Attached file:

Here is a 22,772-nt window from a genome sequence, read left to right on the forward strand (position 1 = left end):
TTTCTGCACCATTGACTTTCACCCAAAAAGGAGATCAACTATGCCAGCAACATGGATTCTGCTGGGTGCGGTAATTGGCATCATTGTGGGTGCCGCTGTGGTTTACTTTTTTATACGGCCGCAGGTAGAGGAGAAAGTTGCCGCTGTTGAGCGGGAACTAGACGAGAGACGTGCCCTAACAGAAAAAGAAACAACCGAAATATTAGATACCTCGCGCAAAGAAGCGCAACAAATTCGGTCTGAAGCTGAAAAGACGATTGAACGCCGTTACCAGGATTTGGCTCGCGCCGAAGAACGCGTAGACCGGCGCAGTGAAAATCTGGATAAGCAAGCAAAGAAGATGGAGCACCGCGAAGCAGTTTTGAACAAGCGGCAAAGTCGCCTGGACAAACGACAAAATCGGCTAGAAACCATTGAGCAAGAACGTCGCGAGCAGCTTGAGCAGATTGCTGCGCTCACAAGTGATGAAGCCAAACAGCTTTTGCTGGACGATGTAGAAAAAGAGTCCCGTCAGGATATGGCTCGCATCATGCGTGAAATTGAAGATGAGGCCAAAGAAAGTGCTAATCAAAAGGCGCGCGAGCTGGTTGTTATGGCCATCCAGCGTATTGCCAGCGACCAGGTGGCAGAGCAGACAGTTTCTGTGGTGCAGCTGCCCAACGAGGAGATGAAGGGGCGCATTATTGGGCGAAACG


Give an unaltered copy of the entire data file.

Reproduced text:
Here is a 22,772-nt window from a genome sequence, read left to right on the forward strand (position 1 = left end):
TTTCTGCACCATTGACTTTCACCCAAAAAGGAGATCAACTATGCCAGCAACATGGATTCTGCTGGGTGCGGTAATTGGCATCATTGTGGGTGCCGCTGTGGTTTACTTTTTTATACGGCCGCAGGTAGAGGAGAAAGTTGCCGCTGTTGAGCGGGAACTAGACGAGAGACGTGCCCTAACAGAAAAAGAAACAACCGAAATATTAGATACCTCGCGCAAAGAAGCGCAACAAATTCGGTCTGAAGCTGAAAAGACGATTGAACGCCGTTACCAGGATTTGGCTCGCGCCGAAGAACGCGTAGACCGGCGCAGTGAAAATCTGGATAAGCAAGCAAAGAAGATGGAGCACCGCGAAGCAGTTTTGAACAAGCGGCAAAGTCGCCTGGACAAACGACAAAATCGGCTAGAAACCATTGAGCAAGAACGTCGCGAGCAGCTTGAGCAGATTGCTGCGCTCACAAGTGATGAAGCCAAACAGCTTTTGCTGGACGATGTAGAAAAAGAGTCCCGTCAGGATATGGCTCGCATCATGCGTGAAATTGAAGATGAGGCCAAAGAAAGTGCTAATCAAAAGGCGCGCGAGCTGGTTGTTATGGCCATCCAGCGTATTGCCAGCGACCAGGTGGCAGAGCAGACAGTTTCTGTGGTGCAGCTGCCCAACGAGGAGATGAAGGGGCGCATTATTGGGCGAAACG